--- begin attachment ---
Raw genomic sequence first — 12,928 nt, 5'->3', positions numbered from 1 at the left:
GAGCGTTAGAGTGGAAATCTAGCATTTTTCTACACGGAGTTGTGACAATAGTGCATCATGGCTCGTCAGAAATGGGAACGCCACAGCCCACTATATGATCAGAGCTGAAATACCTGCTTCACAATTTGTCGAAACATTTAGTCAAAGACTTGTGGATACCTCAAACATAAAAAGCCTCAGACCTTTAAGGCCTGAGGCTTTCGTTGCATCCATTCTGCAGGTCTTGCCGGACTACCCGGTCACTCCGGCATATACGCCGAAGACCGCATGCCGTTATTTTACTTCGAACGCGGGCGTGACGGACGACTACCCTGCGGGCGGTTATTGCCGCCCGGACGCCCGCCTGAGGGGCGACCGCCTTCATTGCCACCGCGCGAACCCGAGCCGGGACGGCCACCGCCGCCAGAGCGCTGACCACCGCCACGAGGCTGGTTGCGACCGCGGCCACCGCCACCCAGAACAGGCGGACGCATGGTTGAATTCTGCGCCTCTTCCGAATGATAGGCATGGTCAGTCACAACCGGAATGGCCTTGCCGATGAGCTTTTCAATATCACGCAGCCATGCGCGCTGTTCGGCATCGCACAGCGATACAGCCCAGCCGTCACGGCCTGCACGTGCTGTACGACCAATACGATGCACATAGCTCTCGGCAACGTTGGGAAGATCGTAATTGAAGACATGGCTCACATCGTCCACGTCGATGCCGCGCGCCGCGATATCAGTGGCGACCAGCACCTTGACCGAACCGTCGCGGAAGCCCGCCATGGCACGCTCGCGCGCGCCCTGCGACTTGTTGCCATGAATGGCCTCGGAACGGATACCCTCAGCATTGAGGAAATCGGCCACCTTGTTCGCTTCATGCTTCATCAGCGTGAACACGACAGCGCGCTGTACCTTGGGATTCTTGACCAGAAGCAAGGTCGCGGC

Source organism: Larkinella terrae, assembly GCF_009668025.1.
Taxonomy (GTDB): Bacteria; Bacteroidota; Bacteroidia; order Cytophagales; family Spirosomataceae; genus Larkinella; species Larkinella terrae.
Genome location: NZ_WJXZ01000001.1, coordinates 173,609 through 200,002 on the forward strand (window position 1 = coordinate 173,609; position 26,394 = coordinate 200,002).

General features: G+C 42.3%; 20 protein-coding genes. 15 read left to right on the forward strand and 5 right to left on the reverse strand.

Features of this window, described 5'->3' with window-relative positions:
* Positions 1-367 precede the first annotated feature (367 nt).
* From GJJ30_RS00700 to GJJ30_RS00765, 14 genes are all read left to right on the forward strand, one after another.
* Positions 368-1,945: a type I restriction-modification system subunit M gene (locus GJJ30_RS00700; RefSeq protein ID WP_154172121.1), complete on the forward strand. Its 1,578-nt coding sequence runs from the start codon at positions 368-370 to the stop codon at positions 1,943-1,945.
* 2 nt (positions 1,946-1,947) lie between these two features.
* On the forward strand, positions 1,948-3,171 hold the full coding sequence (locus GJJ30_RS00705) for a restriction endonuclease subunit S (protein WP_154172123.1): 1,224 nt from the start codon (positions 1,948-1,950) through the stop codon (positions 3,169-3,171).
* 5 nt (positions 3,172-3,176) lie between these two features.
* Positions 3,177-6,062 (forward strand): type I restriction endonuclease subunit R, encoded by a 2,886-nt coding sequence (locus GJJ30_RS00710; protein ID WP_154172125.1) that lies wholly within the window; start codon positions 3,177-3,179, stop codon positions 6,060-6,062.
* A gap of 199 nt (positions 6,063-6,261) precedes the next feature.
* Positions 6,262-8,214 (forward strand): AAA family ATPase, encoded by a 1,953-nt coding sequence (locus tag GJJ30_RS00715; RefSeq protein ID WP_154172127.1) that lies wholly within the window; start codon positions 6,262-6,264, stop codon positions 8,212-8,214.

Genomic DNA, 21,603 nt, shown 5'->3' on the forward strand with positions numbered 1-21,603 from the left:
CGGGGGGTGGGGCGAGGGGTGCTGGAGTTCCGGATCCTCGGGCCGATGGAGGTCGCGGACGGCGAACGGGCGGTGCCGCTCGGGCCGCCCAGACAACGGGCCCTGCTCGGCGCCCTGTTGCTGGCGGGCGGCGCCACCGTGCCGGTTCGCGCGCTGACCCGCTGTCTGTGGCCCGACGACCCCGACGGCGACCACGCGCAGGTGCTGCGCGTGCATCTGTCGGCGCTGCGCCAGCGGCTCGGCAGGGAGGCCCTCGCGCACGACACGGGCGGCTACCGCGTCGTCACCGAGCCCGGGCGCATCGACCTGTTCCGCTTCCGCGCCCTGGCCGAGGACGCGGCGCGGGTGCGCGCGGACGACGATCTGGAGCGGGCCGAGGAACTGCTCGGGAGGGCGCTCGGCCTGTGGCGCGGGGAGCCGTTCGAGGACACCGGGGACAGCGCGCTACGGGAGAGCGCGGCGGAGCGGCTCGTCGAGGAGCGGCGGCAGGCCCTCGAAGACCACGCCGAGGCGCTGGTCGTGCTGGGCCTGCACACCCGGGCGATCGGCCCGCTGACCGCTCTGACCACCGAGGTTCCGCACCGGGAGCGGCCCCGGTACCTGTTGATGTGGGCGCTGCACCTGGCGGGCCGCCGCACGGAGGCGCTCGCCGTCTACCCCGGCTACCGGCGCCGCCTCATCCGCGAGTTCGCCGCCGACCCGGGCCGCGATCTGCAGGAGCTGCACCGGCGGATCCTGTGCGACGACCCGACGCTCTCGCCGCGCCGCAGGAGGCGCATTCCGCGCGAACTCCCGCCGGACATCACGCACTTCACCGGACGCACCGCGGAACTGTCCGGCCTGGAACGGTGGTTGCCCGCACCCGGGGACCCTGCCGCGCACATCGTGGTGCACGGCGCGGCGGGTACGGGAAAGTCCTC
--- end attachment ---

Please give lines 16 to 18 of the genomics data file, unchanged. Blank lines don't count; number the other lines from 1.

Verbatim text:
* Positions 6,262-8,214 (forward strand): AAA family ATPase, encoded by a 1,953-nt coding sequence (locus tag GJJ30_RS00715; RefSeq protein ID WP_154172127.1) that lies wholly within the window; start codon positions 6,262-6,264, stop codon positions 8,212-8,214.

Genomic DNA, 21,603 nt, shown 5'->3' on the forward strand with positions numbered 1-21,603 from the left:
CGGGGGGTGGGGCGAGGGGTGCTGGAGTTCCGGATCCTCGGGCCGATGGAGGTCGCGGACGGCGAACGGGCGGTGCCGCTCGGGCCGCCCAGACAACGGGCCCTGCTCGGCGCCCTGTTGCTGGCGGGCGGCGCCACCGTGCCGGTTCGCGCGCTGACCCGCTGTCTGTGGCCCGACGACCCCGACGGCGACCACGCGCAGGTGCTGCGCGTGCATCTGTCGGCGCTGCGCCAGCGGCTCGGCAGGGAGGCCCTCGCGCACGACACGGGCGGCTACCGCGTCGTCACCGAGCCCGGGCGCATCGACCTGTTCCGCTTCCGCGCCCTGGCCGAGGACGCGGCGCGGGTGCGCGCGGACGACGATCTGGAGCGGGCCGAGGAACTGCTCGGGAGGGCGCTCGGCCTGTGGCGCGGGGAGCCGTTCGAGGACACCGGGGACAGCGCGCTACGGGAGAGCGCGGCGGAGCGGCTCGTCGAGGAGCGGCGGCAGGCCCTCGAAGACCACGCCGAGGCGCTGGTCGTGCTGGGCCTGCACACCCGGGCGATCGGCCCGCTGACCGCTCTGACCACCGAGGTTCCGCACCGGGAGCGGCCCCGGTACCTGTTGATGTGGGCGCTGCACCTGGCGGGCCGCCGCACGGAGGCGCTCGCCGTCTACCCCGGCTACCGGCGCCGCCTCATCCGCGAGTTCGCCGCCGACCCGGGCCGCGATCTGCAGGAGCTGCACCGGCGGATCCTGTGCGACGACCCGACGCTCTCGCCGCGCCGCAGGAGGCGCATTCCGCGCGAACTCCCGCCGGACATCACGCACTTCACCGGACGCACCGCGGAACTGTCCGGCCTGGAACGGTGGTTGCCCGCACCCGGGGACCCTGCCGCGCACATCGTGGTGCACGGCGCGGCGGGTACGGGAAAGTCCTC